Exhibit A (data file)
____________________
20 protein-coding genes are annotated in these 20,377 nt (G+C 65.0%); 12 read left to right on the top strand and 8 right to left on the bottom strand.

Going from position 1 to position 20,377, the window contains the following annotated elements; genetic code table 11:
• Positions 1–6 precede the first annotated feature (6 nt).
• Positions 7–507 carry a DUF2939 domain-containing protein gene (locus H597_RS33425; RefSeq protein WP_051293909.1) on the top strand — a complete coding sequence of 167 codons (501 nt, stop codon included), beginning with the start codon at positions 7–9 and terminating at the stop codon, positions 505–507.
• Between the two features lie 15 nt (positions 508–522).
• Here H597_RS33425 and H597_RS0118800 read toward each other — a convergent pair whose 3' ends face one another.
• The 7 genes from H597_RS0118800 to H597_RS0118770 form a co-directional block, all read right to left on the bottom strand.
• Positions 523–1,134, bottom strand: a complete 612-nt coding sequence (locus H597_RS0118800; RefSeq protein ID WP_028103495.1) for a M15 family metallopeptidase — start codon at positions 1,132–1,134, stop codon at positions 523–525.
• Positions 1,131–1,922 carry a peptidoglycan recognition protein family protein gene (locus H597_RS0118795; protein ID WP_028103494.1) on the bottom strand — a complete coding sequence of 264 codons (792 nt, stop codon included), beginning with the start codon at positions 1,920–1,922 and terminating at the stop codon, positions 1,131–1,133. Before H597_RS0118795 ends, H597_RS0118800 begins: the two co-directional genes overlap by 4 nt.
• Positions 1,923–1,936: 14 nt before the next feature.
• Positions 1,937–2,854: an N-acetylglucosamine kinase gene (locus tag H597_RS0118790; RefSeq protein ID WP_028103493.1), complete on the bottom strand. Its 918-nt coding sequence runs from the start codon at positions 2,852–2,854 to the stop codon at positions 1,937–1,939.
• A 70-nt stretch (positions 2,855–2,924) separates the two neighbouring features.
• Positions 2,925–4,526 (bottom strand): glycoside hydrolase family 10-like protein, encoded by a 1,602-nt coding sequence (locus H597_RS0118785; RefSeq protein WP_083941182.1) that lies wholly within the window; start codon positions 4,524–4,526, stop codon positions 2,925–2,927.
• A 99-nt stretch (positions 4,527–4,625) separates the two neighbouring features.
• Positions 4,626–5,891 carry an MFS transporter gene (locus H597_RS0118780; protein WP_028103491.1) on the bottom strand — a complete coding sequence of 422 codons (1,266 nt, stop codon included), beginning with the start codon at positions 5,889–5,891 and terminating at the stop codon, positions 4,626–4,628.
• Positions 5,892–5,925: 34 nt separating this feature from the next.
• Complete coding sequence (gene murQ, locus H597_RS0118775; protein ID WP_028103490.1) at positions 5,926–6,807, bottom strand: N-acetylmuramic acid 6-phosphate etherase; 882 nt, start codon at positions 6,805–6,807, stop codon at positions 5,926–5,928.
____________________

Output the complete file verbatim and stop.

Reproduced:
20 protein-coding genes are annotated in these 20,377 nt (G+C 65.0%); 12 read left to right on the top strand and 8 right to left on the bottom strand.

Going from position 1 to position 20,377, the window contains the following annotated elements; genetic code table 11:
• Positions 1–6 precede the first annotated feature (6 nt).
• Positions 7–507 carry a DUF2939 domain-containing protein gene (locus H597_RS33425; RefSeq protein WP_051293909.1) on the top strand — a complete coding sequence of 167 codons (501 nt, stop codon included), beginning with the start codon at positions 7–9 and terminating at the stop codon, positions 505–507.
• Between the two features lie 15 nt (positions 508–522).
• Here H597_RS33425 and H597_RS0118800 read toward each other — a convergent pair whose 3' ends face one another.
• The 7 genes from H597_RS0118800 to H597_RS0118770 form a co-directional block, all read right to left on the bottom strand.
• Positions 523–1,134, bottom strand: a complete 612-nt coding sequence (locus H597_RS0118800; RefSeq protein ID WP_028103495.1) for a M15 family metallopeptidase — start codon at positions 1,132–1,134, stop codon at positions 523–525.
• Positions 1,131–1,922 carry a peptidoglycan recognition protein family protein gene (locus H597_RS0118795; protein ID WP_028103494.1) on the bottom strand — a complete coding sequence of 264 codons (792 nt, stop codon included), beginning with the start codon at positions 1,920–1,922 and terminating at the stop codon, positions 1,131–1,133. Before H597_RS0118795 ends, H597_RS0118800 begins: the two co-directional genes overlap by 4 nt.
• Positions 1,923–1,936: 14 nt before the next feature.
• Positions 1,937–2,854: an N-acetylglucosamine kinase gene (locus tag H597_RS0118790; RefSeq protein ID WP_028103493.1), complete on the bottom strand. Its 918-nt coding sequence runs from the start codon at positions 2,852–2,854 to the stop codon at positions 1,937–1,939.
• A 70-nt stretch (positions 2,855–2,924) separates the two neighbouring features.
• Positions 2,925–4,526 (bottom strand): glycoside hydrolase family 10-like protein, encoded by a 1,602-nt coding sequence (locus H597_RS0118785; RefSeq protein WP_083941182.1) that lies wholly within the window; start codon positions 4,524–4,526, stop codon positions 2,925–2,927.
• A 99-nt stretch (positions 4,527–4,625) separates the two neighbouring features.
• Positions 4,626–5,891 carry an MFS transporter gene (locus H597_RS0118780; protein WP_028103491.1) on the bottom strand — a complete coding sequence of 422 codons (1,266 nt, stop codon included), beginning with the start codon at positions 5,889–5,891 and terminating at the stop codon, positions 4,626–4,628.
• Positions 5,892–5,925: 34 nt separating this feature from the next.
• Complete coding sequence (gene murQ, locus H597_RS0118775; protein ID WP_028103490.1) at positions 5,926–6,807, bottom strand: N-acetylmuramic acid 6-phosphate etherase; 882 nt, start codon at positions 6,805–6,807, stop codon at positions 5,926–5,928.